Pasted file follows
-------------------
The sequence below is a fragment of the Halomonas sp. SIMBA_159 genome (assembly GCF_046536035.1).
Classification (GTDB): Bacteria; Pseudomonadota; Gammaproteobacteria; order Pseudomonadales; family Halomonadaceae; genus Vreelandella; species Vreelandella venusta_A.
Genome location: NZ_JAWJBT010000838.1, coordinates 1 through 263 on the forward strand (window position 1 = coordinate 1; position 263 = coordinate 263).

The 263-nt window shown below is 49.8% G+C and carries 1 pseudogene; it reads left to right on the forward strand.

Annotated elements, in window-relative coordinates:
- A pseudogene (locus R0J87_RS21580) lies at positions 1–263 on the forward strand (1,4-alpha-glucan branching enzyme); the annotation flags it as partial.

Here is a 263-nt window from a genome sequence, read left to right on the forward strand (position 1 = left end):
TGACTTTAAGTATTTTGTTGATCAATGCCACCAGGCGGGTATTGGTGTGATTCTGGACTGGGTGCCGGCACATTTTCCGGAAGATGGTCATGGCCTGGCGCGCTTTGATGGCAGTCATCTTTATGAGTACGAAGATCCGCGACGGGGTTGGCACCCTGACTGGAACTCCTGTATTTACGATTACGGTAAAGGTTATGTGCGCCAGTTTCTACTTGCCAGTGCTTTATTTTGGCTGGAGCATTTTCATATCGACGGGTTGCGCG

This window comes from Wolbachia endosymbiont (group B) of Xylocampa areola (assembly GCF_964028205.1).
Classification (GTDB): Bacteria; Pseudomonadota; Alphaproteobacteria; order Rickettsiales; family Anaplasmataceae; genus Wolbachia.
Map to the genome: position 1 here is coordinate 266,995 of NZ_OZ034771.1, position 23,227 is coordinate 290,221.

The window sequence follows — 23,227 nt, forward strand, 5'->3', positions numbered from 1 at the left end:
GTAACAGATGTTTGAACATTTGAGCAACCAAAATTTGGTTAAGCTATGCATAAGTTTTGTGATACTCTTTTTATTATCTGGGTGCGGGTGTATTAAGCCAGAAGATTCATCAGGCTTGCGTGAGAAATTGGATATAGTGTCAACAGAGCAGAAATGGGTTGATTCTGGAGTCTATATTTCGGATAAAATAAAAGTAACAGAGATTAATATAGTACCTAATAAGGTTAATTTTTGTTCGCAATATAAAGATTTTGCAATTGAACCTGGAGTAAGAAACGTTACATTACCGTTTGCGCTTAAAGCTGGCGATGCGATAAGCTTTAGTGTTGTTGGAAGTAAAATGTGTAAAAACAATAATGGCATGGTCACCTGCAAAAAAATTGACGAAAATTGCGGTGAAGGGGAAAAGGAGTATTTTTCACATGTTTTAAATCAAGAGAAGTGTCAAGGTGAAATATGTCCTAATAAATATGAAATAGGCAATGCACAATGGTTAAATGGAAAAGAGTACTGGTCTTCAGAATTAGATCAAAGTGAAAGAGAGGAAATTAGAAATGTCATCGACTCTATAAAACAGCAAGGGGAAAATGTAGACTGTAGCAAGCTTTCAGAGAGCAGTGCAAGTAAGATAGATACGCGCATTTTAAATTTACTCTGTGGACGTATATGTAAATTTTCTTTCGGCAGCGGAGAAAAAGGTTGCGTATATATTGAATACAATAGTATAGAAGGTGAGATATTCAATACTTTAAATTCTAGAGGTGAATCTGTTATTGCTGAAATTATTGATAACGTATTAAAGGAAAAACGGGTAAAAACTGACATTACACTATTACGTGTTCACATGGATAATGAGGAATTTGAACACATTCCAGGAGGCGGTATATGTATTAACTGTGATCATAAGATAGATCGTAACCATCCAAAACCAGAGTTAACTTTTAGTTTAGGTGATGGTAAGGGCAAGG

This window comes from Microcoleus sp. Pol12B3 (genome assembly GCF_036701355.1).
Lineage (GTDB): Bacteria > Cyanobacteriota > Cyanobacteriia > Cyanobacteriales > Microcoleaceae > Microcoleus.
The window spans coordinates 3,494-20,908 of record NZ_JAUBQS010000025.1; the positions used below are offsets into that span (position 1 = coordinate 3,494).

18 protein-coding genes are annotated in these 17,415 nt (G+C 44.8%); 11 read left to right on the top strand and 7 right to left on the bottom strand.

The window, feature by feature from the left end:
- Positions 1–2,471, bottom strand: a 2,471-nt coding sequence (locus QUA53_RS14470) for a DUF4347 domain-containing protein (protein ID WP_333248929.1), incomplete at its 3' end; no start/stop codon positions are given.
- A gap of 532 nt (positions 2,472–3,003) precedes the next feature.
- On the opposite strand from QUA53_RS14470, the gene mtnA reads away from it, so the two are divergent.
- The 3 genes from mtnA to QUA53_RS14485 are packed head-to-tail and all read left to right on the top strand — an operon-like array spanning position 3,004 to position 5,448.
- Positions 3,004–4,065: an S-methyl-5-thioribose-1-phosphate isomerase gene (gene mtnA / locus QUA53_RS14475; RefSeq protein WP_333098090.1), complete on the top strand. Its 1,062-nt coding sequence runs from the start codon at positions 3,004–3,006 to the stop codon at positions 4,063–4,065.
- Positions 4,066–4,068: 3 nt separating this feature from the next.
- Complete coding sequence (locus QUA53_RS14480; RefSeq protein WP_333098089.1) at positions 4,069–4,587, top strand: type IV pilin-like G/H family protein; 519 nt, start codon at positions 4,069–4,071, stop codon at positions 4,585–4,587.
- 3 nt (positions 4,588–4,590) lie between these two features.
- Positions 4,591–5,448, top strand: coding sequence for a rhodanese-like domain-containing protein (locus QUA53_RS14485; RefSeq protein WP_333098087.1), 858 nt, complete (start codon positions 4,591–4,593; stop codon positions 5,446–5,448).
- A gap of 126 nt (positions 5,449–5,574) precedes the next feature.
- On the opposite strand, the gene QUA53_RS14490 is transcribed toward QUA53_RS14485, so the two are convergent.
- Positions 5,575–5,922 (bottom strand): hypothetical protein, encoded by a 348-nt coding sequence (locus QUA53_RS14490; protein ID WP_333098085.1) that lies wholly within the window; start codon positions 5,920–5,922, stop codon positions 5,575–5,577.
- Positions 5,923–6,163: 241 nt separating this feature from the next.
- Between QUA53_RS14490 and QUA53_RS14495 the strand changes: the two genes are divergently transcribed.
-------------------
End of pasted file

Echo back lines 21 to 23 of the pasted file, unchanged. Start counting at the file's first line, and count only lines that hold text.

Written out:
- On the opposite strand from QUA53_RS14470, the gene mtnA reads away from it, so the two are divergent.
- The 3 genes from mtnA to QUA53_RS14485 are packed head-to-tail and all read left to right on the top strand — an operon-like array spanning position 3,004 to position 5,448.
- Positions 3,004–4,065: an S-methyl-5-thioribose-1-phosphate isomerase gene (gene mtnA / locus QUA53_RS14475; RefSeq protein WP_333098090.1), complete on the top strand. Its 1,062-nt coding sequence runs from the start codon at positions 3,004–3,006 to the stop codon at positions 4,063–4,065.